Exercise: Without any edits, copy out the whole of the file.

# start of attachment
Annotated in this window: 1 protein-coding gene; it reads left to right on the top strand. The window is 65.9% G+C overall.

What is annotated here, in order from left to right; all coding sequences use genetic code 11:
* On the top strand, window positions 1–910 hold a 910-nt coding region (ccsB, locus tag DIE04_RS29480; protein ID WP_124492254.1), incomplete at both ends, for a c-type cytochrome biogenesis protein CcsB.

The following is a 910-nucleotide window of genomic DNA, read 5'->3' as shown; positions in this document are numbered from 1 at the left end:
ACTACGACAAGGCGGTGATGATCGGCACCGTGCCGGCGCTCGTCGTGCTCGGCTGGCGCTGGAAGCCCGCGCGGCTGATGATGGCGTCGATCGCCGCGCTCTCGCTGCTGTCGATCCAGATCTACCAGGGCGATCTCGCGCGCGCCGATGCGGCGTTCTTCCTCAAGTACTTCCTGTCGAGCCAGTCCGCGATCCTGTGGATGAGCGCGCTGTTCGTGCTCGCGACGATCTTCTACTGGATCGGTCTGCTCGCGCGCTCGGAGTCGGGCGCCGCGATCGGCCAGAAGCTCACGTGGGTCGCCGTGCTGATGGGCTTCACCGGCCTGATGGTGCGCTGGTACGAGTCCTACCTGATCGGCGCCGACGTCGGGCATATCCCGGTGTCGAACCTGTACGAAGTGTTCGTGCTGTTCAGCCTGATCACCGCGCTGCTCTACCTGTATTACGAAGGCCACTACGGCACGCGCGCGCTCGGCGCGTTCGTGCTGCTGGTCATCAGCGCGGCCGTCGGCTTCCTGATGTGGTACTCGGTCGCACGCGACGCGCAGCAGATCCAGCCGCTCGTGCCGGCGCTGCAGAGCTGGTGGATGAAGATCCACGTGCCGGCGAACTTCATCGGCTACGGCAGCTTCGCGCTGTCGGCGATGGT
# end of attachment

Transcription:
Annotated in this window: 1 protein-coding gene; it reads left to right on the top strand. The window is 65.9% G+C overall.

What is annotated here, in order from left to right; all coding sequences use genetic code 11:
* On the top strand, window positions 1–910 hold a 910-nt coding region (ccsB, locus tag DIE04_RS29480; protein ID WP_124492254.1), incomplete at both ends, for a c-type cytochrome biogenesis protein CcsB.

The following is a 910-nucleotide window of genomic DNA, read 5'->3' as shown; positions in this document are numbered from 1 at the left end:
ACTACGACAAGGCGGTGATGATCGGCACCGTGCCGGCGCTCGTCGTGCTCGGCTGGCGCTGGAAGCCCGCGCGGCTGATGATGGCGTCGATCGCCGCGCTCTCGCTGCTGTCGATCCAGATCTACCAGGGCGATCTCGCGCGCGCCGATGCGGCGTTCTTCCTCAAGTACTTCCTGTCGAGCCAGTCCGCGATCCTGTGGATGAGCGCGCTGTTCGTGCTCGCGACGATCTTCTACTGGATCGGTCTGCTCGCGCGCTCGGAGTCGGGCGCCGCGATCGGCCAGAAGCTCACGTGGGTCGCCGTGCTGATGGGCTTCACCGGCCTGATGGTGCGCTGGTACGAGTCCTACCTGATCGGCGCCGACGTCGGGCATATCCCGGTGTCGAACCTGTACGAAGTGTTCGTGCTGTTCAGCCTGATCACCGCGCTGCTCTACCTGTATTACGAAGGCCACTACGGCACGCGCGCGCTCGGCGCGTTCGTGCTGCTGGTCATCAGCGCGGCCGTCGGCTTCCTGATGTGGTACTCGGTCGCACGCGACGCGCAGCAGATCCAGCCGCTCGTGCCGGCGCTGCAGAGCTGGTGGATGAAGATCCACGTGCCGGCGAACTTCATCGGCTACGGCAGCTTCGCGCTGTCGGCGATGGT